Remembering POWs and MIAs

Yesterday was Memorial Day in the United States, a federal (national) holiday to remember those soldiers (members of the military) who have died in active military service (died while fighting as a soldier).

During the Vietnam War (fought during the 1960s and 1970s), there were many American soldiers who became prisoners of war or POWs – those who are held by the enemy and not allowed to leave during a war. Some soldiers were missing in action or MIA – those whose whereabouts (location) was unknown.

A special POW/MIA flag was created to honor and remember POWs and MIAs, and to remind Americans back home (in the United States) of the need to find out the fates (what happened to a person, or how a person died) of the men and women who serve in the military during wartime.

The POW/MIA flag is black and white. It has a silhouette (an outline drawing) of a man, a watch tower (a tall structure that guards sit in to watch what happens in a prison and make sure prisoners do not escape), and barbed wire (thin lines of sharp metal used to make fences that people cannot cross).

“POW MIA” is written on top, and the phrase “YOU ARE NOT FORGOTTEN” is written on the bottom.

The POW/MIA flag is flown (placed on a pole for others to see) on six special days in the U.S.: Armed Forces Day, Memorial Day, Flag Day, Independence Day, Veterans Day, and National POW/MIA Recognition Day (September 15th).

It is also flown at many military installations (places where members of the military work), police stations, fire stations, and similar places.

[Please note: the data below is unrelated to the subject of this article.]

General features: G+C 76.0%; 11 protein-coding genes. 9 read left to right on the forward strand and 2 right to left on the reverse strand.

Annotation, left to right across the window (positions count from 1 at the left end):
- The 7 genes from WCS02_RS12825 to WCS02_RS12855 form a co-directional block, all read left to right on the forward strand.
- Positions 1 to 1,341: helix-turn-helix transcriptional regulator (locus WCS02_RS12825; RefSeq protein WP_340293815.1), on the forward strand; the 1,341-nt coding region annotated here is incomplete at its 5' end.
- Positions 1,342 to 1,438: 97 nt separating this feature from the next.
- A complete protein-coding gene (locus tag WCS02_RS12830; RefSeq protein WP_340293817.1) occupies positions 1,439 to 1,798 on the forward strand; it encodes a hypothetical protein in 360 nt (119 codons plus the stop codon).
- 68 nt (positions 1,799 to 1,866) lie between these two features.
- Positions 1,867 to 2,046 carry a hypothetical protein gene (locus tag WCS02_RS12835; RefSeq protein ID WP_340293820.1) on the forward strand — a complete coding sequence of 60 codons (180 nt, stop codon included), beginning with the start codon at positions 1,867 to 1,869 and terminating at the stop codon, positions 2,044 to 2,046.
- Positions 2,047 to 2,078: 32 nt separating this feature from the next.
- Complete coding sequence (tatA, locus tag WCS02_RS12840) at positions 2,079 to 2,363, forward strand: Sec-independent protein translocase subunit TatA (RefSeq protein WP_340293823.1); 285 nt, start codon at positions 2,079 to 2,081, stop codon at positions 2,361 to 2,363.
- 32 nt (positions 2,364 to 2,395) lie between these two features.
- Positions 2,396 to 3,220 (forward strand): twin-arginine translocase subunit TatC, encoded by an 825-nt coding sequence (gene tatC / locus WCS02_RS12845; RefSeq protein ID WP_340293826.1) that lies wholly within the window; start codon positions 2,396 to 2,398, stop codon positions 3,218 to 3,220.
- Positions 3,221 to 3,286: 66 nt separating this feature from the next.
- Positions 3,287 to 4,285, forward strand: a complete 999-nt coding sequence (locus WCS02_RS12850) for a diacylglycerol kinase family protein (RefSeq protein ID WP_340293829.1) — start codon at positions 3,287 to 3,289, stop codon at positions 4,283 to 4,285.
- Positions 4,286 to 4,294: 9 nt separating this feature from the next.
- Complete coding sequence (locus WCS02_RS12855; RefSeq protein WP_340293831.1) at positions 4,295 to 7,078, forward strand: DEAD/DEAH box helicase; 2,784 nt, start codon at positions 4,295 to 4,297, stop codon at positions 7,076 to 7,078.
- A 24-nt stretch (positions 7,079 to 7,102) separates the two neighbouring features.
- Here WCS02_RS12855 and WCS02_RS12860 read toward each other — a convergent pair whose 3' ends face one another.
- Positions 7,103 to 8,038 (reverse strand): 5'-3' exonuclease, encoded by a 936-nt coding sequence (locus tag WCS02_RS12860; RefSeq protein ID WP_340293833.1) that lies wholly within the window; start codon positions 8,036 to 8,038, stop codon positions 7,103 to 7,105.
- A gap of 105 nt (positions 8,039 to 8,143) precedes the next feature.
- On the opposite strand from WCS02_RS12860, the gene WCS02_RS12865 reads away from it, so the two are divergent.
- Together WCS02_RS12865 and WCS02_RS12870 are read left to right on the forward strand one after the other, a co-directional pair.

In addition, military mess halls (cafeterias; large dining rooms with long tables) often leave one table and chair empty, draped (covered with a cloth) with the POW/MIA flag to serve as a reminder of the soldiers who are missing and symbolize (represent) a chair waiting for their return.

~ ESLPod Team

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* This post was adapted from the “Culture Note” from Daily English 716. To see the rest of the Learning Guide, including a Glossary, Sample Sentences, Comprehension Questions, a Complete Transcript of the entire lesson and more, become a Select English Member.
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3 Responses to Remembering POWs and MIAs

  1. Peter says:

    Hi
    Eslpod think tank

    Thanks for the commemorative post

    There is Also a federal holiday up here , in Canada when -like Memorial Day in the U.S. – Canada honours its men and women who put their lives on line for the good of nation.
    Well, the day is observed in a different date -here in Canada.
    However ,the idea is the same -that is – paying homage to those valorous heroes and heroines who responded to the call of their country.

    The day up here is dubbed ” remembrance day ” though.
    On November 11th , we wear poppies, make silent tributes and attend commemorative ceremonies.
    All done to keep the memory of our war dead alive

    Yours
    Pete

  2. Mary Carmen says:

    Hello
    Was it you, Peter, who once dressed up as Thorn to go to a party? I recalled that because i’ve been told that a movie about Wonderwoman has been recently released in the USA, and it is coming this summer to our theatres. I’ve already seen a promotional video. To be honest, at first sight i find the plot which develops in Europe, rather lame, although the heroine looks enough powerful. My neighbor is very excited about the première, and has invited me to go with him. I think I will go, because all in all Wonderwoman belongs to the Justice League, so I am very keen of that team. Mostly, I like Green Lantern. I know that Batman and Superman are much more popular. Nevertheless, the color green has always been my favourite. I also enjoy Flash Gordon, for the Queen.
    Bye bye

  3. Peter says:

    Hi Mary
    I watched it the day it released
    It is a flop

    🙂
    Pete

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